I am not asking this question to start a flame war. I am not attempting to dictate another’s policies. However, I am interested in discussing the scope of Nextcloud support in a civil and constructive manner. I would go so far as to say it’s a very important question for Nextcloud to revisit from time to time.
I will bring this up in the context of my issue, but my motivation is not to solve 1 problem I am having. It is to find out if I will have meaningful support should I have a 2nd problem two months from now.
My story starts with my search for a slick way to “Access, share and protect your files, calendars, contacts, communication & more at home and in your enterprise,” as stated on the Nextcloud homepage. [Asterisks added for emphasis – not for shouting.] From there I looked at the support page and options and visited Youtube for some reviews and interviews with some of the Nextcloud developers. Based on the information I was coming across, Nextcloud was presented as something that could be a little tricky to get installed but you didn’t have to be a LAMP expert to install or maintain because there would be community support available to help competent computer users.
I looked at the paid support option and found Basic Enterprise support is 1900 Euros a year and it goes up from there. I assumed that when Nextcloud said that it is for the “home” it did not expect its run-of-the-mill home users to pay 1900 a year? Please let me know if that is an unfair assumption.
The ordinary home user was primarily looking at documentation, these forums, and social media for support – at least that’s what I garnered from consulting the nextcloud.com/support page.
I decided to try out Nextcloud and built a nice little home server with a ne 4tb HD, and 8gb of RAM. I installed my distro of choice, Linux Mint 18.2 on it and with that fresh install, after setting up a Mumble server I started tackling Nextcloud. I had some installations issues with it. I tried the Snap installation and it worked but I was worried that any advice I got to tweak Apache, MySQL, or even PHP would have to be interpreted for use with the Snap. I didn’t feel Snap was going to be as well supported as a traditional install. So I removed the Snap and started over. Even then I had a couple of issues, but by going over the installation instructions a bit more carefully and consulting YT I figured out the step I had overlooked.
After installation I basically have two known issues left: (1) getting the self-SSL certificate to work; and (2) Nextcloud telling me to move my data to protect it. (The third claim in access, share, and protect is protect and that’s really important to me because I would like to have my tax records and financial files stored on the Nextcloud server.) So I consulted the online documentation which did not provide a solution to move the user files out of the web root folder/subfolder structure. So I visited these forums and found a thread that discussed the issue and there was a myriad of advice on how to do it. All the advice was from folks way above my skill set level so there isn’t really a good way for me to discern, in a timely manner, which advice to follow in a timely manner. Plus, forums being what they are some of the information may not have been relevant to a 12.0.0 given the heavy development being done with Nextcloud.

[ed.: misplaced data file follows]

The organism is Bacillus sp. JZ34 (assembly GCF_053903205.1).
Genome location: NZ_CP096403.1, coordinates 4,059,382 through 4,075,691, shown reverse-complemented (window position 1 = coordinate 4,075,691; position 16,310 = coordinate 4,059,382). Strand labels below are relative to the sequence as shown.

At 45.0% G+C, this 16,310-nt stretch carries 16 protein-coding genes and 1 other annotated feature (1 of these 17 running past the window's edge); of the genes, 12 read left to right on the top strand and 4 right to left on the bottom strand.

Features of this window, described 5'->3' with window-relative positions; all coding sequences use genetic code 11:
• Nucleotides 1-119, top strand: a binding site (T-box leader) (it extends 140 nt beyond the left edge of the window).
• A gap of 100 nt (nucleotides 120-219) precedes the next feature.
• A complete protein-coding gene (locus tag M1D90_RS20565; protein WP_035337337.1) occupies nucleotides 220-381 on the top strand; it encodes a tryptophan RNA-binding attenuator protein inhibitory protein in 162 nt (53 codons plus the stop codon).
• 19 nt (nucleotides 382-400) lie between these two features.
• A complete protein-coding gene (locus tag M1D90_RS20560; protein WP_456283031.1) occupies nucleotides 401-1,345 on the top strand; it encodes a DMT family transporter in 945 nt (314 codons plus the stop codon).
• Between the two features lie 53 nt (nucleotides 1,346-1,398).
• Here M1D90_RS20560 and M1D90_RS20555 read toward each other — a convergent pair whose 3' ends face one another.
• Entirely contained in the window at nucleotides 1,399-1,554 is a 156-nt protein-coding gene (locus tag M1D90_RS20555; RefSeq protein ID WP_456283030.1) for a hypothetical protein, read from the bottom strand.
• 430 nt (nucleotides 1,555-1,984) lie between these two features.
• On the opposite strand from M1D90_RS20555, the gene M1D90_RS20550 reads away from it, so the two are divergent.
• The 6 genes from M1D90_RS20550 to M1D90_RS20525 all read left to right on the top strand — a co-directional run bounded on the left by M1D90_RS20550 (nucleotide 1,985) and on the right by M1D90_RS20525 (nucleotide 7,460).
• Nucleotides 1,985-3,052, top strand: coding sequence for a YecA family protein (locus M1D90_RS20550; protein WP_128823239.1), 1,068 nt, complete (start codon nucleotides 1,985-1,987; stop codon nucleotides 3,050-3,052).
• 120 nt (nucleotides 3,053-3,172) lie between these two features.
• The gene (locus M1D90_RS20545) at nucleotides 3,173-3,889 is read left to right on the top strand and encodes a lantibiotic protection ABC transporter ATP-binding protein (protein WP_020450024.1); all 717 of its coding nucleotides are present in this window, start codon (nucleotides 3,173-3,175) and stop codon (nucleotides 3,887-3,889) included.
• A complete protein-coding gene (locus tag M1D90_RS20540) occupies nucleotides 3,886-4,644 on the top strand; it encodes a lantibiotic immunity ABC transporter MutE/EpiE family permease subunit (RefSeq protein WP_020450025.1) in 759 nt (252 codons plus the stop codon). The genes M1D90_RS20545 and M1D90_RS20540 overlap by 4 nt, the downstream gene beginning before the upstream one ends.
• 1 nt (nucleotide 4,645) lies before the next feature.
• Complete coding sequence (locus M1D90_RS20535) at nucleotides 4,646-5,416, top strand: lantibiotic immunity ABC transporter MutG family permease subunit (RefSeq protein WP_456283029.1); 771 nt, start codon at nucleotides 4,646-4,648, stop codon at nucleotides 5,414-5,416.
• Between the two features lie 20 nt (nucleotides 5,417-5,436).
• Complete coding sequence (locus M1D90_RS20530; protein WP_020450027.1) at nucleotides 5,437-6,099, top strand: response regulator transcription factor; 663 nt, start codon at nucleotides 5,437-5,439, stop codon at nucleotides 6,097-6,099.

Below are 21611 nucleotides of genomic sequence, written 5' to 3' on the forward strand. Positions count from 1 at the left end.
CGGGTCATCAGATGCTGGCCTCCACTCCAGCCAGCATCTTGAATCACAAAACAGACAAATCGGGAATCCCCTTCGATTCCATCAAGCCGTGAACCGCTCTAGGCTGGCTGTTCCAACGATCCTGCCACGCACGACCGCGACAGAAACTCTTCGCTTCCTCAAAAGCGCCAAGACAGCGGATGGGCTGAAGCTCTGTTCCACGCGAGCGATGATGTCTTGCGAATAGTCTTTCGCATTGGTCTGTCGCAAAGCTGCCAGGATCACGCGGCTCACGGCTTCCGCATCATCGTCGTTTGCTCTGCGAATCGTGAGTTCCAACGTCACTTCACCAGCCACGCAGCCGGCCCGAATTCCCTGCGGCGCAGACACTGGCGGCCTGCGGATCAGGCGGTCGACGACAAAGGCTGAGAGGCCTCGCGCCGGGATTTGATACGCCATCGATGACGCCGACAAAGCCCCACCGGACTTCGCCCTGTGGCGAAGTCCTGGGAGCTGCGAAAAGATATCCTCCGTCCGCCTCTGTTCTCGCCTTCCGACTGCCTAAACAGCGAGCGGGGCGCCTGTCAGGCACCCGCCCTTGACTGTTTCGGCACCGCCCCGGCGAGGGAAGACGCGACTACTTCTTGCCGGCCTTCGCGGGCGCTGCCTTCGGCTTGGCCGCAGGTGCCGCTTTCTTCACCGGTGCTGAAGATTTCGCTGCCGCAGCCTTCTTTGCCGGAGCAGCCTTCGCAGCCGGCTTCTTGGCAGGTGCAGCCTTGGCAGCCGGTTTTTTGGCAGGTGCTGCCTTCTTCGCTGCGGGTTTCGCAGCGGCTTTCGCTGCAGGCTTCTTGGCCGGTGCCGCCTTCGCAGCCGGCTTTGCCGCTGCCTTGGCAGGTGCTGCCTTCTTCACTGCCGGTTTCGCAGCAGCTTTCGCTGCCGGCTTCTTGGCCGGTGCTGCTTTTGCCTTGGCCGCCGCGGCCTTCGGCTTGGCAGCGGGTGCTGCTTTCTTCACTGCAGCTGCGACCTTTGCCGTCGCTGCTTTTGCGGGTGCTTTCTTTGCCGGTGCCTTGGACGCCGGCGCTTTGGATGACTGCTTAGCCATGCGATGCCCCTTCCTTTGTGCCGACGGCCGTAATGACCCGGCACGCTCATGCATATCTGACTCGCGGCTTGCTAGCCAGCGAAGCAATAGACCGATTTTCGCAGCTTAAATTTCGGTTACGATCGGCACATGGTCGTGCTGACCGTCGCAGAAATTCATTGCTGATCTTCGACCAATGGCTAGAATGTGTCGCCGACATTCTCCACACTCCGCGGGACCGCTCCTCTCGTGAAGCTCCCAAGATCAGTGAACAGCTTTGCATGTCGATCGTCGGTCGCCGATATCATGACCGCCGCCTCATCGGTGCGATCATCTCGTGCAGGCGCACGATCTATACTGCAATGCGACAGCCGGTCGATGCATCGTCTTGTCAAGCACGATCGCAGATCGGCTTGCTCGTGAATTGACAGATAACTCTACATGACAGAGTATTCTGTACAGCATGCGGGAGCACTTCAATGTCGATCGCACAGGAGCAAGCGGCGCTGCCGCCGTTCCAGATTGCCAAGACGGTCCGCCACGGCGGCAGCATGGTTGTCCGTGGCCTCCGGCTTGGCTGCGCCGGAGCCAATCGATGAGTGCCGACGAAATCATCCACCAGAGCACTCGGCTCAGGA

So, on July 29th, 2017 I asked for help in the thread I found with some followup questions. Four days went by without any response. and I started a new thread and asked for the same help. I am patient and happy to have waited three days or so to see if a user would come along and help out. I completely understand that the user community just may not have had the time or inclination to help in my case. What baffles me is that nobody from Nextcloud itself seems to be around to pick up the pieces when the user community hasn’t attempted to help one of its newcomers?
As of this writing, seventeen days have passed since I asked for help. So I am wondering if in reality Nextcloud is not a solution for home users unless the home user is an experienced Apache website administrator, a pretty serious hacker, or working towards becoming a serious hacker? I have dabbled in computers and programming, off and on, since having a Radio Shack TRS-80 in the 80s. I am not a hacker but I know my way around a PC and I certainly can follow step-by-step terminal instructions. So maybe Nextcloud is not supported well enough for persons in my situation to become users? I don’t say that to be accusatory, if Nextcloud is for veteran LAMP users only – that’s perfectly fine – I have no complaint.
I am just confused because I have seen interviews with some of the developers and other tech folks and they present that Nextcloud is both a “home” and enterprise solution to get away from entrusting your data to cloud services. Yet that “home” claim is pretty thin if there is no meaningful support option for homes that have competent computer users in them.
So I offer this suggestion. Nextcloud should consider qualifying “home” use more up front or do something to make their claim more realistic by providing reasonably priced home support or having some folks on the payroll that primarily work with helping folks that the user community did not get to in a timely manner, say 48 hours or so. Also, a support wiki that is version conscience would also help.
For those that have worked on Nextcloud, even if I don’t end up using it, you still have my thanks because this is an important privacy and freedom project that the business community needs. I wish Nextcloud success in its business model and promoting and developing freedom software.